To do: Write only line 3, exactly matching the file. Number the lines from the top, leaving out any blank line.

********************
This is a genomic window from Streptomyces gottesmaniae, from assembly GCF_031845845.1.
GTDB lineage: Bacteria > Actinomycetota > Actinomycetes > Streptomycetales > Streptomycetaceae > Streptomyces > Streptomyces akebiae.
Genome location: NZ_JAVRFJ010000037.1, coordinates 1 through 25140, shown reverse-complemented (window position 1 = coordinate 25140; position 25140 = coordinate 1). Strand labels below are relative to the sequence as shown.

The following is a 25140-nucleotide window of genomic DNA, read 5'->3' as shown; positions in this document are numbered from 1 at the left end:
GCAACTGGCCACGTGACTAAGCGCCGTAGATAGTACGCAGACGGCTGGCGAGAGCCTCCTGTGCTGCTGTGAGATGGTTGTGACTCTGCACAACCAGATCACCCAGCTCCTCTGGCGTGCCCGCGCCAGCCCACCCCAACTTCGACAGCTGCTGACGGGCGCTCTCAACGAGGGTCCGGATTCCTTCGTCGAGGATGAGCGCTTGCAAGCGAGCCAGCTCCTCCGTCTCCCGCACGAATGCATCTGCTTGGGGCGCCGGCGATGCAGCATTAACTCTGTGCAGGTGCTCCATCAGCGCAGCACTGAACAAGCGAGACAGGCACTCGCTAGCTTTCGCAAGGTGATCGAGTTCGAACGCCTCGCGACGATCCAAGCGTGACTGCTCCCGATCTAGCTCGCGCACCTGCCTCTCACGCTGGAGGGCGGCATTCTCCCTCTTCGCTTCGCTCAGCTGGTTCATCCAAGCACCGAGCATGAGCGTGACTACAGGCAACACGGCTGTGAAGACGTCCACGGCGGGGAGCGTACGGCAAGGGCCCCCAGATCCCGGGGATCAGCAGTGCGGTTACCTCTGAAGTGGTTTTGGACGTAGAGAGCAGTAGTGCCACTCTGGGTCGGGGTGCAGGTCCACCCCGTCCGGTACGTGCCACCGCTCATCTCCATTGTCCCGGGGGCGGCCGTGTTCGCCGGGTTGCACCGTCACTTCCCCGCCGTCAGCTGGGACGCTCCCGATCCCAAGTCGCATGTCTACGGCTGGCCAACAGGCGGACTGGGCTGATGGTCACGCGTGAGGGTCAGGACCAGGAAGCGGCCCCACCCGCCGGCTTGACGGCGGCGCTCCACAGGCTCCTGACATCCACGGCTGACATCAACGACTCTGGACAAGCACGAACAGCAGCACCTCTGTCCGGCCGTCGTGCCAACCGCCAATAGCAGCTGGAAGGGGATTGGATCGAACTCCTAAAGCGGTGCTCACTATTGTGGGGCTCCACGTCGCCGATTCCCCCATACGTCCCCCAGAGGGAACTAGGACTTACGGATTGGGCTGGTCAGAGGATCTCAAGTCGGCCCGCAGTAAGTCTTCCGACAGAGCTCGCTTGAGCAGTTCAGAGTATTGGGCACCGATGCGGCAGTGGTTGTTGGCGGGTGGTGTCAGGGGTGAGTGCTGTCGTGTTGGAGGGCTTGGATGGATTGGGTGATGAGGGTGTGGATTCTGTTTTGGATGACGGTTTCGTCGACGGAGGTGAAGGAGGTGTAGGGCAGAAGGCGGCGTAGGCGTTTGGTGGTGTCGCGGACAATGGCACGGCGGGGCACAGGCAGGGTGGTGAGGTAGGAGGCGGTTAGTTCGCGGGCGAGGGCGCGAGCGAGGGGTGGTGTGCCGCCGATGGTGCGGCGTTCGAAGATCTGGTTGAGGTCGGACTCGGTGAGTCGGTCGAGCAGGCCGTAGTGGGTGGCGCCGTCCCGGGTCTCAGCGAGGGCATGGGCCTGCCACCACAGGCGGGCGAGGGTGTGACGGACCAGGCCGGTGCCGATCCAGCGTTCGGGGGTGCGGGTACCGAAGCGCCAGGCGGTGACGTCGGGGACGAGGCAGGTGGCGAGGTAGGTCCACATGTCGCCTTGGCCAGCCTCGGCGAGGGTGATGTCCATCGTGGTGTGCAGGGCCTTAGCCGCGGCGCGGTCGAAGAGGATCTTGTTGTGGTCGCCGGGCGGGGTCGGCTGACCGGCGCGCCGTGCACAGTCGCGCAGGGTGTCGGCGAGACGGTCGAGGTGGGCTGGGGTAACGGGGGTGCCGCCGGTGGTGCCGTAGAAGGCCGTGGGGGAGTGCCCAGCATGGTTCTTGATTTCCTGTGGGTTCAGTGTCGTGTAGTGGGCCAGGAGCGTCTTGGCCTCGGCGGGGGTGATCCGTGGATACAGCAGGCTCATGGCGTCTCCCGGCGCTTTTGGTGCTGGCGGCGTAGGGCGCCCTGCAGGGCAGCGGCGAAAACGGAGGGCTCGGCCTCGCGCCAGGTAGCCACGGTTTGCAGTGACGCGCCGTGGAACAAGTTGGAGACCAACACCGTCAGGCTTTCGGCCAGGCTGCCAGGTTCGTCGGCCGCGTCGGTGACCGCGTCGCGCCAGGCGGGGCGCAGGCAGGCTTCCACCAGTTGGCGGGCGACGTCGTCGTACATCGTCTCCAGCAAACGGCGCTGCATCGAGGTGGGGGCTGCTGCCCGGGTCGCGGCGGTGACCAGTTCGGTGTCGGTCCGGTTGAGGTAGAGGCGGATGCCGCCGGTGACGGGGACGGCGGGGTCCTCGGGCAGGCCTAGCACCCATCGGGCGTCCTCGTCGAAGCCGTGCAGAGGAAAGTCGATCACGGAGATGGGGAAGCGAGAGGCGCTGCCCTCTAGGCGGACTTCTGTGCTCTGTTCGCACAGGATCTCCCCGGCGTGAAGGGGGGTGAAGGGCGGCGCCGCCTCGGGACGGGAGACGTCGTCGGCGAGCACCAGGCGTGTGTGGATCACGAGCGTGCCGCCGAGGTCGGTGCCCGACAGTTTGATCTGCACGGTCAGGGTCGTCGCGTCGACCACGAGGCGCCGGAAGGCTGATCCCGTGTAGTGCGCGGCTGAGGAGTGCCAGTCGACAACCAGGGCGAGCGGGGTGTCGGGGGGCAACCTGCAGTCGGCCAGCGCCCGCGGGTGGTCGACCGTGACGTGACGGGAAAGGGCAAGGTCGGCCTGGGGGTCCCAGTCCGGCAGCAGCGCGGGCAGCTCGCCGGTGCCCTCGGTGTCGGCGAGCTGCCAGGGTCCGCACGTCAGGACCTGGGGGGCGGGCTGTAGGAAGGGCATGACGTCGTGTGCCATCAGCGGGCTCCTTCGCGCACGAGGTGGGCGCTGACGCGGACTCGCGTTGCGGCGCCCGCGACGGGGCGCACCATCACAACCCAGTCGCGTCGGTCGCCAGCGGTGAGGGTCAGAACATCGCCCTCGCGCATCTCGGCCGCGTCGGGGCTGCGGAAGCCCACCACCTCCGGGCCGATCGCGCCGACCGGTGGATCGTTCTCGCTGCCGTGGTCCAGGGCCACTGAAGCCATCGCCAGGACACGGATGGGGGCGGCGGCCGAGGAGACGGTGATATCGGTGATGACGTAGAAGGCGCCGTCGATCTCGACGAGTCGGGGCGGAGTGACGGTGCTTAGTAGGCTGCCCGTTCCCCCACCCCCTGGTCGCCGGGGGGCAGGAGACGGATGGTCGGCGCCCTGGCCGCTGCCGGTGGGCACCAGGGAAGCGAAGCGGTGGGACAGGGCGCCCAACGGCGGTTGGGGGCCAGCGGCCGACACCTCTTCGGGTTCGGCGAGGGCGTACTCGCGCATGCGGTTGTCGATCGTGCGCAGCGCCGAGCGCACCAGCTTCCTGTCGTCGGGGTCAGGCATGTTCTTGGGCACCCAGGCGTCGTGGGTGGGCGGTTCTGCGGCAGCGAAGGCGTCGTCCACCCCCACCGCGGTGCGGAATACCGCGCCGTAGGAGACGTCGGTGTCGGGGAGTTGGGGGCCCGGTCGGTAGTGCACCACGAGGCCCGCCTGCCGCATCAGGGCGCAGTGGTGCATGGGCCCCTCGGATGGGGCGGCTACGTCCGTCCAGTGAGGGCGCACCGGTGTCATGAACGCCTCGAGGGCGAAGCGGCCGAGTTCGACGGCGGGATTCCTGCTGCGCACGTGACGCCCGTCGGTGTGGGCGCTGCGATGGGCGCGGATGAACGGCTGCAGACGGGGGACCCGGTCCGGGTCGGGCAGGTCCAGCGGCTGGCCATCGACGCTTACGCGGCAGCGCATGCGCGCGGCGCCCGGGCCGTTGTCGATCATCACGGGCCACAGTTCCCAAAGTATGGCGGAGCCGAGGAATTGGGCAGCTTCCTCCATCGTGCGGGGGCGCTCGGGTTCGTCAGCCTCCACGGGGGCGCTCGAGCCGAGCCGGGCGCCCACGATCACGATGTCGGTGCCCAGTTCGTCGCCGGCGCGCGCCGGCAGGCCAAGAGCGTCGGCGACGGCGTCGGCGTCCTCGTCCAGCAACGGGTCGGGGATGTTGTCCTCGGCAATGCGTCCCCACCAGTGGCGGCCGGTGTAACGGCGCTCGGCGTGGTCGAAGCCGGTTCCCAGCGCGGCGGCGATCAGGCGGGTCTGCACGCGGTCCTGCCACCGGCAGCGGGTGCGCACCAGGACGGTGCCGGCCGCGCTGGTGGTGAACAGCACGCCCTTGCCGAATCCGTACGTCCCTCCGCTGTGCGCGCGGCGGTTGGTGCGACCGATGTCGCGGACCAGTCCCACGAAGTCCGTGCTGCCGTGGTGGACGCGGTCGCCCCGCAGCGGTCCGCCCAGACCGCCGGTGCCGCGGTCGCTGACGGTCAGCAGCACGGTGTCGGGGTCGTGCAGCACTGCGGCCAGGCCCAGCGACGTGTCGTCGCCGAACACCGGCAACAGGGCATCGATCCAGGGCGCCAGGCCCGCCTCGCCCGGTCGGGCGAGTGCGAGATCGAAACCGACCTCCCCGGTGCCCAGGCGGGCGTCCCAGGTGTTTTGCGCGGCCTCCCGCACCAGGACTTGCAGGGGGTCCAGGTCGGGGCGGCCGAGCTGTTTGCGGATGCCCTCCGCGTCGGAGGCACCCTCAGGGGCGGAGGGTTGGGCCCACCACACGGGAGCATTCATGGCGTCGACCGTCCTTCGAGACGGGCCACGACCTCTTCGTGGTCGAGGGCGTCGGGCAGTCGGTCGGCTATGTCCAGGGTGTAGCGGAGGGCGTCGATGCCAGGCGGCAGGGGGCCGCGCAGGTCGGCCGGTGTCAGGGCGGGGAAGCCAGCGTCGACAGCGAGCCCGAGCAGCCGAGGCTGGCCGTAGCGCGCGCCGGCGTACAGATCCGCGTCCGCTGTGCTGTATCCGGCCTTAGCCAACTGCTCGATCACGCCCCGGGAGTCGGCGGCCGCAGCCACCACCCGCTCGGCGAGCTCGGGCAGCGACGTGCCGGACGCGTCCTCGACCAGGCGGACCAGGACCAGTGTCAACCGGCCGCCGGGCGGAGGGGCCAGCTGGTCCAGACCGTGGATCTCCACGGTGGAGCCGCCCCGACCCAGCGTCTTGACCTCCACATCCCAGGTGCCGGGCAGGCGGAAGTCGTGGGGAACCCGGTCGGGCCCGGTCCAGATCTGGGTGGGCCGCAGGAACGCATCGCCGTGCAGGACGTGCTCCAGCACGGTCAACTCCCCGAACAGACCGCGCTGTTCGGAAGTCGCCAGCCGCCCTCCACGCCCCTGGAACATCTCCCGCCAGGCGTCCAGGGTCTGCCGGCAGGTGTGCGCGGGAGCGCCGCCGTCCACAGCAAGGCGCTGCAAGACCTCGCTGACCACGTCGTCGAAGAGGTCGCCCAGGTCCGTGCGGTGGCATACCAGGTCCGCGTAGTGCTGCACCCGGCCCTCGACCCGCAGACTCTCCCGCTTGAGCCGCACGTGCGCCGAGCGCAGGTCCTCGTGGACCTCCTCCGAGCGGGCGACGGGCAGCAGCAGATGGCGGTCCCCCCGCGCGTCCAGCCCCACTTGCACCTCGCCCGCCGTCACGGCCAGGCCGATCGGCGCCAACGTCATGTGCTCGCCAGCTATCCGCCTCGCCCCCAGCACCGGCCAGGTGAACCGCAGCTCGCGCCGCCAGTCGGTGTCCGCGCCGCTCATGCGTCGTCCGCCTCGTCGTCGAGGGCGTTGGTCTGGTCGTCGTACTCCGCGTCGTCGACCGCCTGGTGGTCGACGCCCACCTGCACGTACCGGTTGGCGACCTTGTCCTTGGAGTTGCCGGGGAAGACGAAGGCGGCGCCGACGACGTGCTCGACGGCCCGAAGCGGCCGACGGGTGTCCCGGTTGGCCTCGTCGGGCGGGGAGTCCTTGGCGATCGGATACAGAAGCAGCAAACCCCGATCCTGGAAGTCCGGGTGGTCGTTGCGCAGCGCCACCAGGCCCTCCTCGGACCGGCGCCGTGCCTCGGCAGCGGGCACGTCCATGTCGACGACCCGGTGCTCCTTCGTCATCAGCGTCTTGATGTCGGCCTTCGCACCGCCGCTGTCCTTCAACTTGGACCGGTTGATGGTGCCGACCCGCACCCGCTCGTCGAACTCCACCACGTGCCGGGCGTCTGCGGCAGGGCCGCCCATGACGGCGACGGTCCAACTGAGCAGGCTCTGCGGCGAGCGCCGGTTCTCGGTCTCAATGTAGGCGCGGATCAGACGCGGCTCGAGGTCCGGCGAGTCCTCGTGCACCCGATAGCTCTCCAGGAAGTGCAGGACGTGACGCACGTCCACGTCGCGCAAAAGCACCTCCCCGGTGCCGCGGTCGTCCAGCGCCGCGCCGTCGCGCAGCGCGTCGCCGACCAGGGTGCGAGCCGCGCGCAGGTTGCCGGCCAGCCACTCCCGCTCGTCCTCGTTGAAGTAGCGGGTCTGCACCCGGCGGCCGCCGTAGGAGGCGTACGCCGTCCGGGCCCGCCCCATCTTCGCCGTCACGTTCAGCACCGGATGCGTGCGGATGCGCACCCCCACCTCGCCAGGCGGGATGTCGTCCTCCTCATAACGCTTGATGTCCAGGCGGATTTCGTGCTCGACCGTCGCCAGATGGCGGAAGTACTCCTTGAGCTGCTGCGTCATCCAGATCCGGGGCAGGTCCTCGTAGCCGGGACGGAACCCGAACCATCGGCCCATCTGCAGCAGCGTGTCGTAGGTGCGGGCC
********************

Genome location: NZ_JAVRFJ010000037.1, coordinates 1 through 25140, shown reverse-complemented (window position 1 = coordinate 25140; position 25140 = coordinate 1). Strand labels below are relative to the sequence as shown.